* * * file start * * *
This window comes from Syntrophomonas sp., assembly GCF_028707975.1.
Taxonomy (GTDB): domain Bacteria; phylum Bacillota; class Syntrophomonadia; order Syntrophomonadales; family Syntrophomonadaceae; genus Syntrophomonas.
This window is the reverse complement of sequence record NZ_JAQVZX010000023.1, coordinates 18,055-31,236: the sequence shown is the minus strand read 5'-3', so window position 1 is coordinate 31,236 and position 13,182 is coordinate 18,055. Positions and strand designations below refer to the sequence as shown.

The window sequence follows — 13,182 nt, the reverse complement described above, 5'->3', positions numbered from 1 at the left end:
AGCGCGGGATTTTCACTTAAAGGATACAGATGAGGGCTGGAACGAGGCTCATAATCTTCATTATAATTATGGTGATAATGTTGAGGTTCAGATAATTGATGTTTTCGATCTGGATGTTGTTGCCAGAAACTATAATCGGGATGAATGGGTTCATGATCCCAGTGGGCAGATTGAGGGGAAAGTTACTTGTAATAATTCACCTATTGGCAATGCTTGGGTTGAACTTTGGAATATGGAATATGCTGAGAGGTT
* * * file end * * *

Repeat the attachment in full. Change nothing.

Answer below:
This window comes from Syntrophomonas sp., assembly GCF_028707975.1.
Taxonomy (GTDB): domain Bacteria; phylum Bacillota; class Syntrophomonadia; order Syntrophomonadales; family Syntrophomonadaceae; genus Syntrophomonas.
This window is the reverse complement of sequence record NZ_JAQVZX010000023.1, coordinates 18,055-31,236: the sequence shown is the minus strand read 5'-3', so window position 1 is coordinate 31,236 and position 13,182 is coordinate 18,055. Positions and strand designations below refer to the sequence as shown.

The window sequence follows — 13,182 nt, the reverse complement described above, 5'->3', positions numbered from 1 at the left end:
AGCGCGGGATTTTCACTTAAAGGATACAGATGAGGGCTGGAACGAGGCTCATAATCTTCATTATAATTATGGTGATAATGTTGAGGTTCAGATAATTGATGTTTTCGATCTGGATGTTGTTGCCAGAAACTATAATCGGGATGAATGGGTTCATGATCCCAGTGGGCAGATTGAGGGGAAAGTTACTTGTAATAATTCACCTATTGGCAATGCTTGGGTTGAACTTTGGAATATGGAATATGCTGAGAGGTT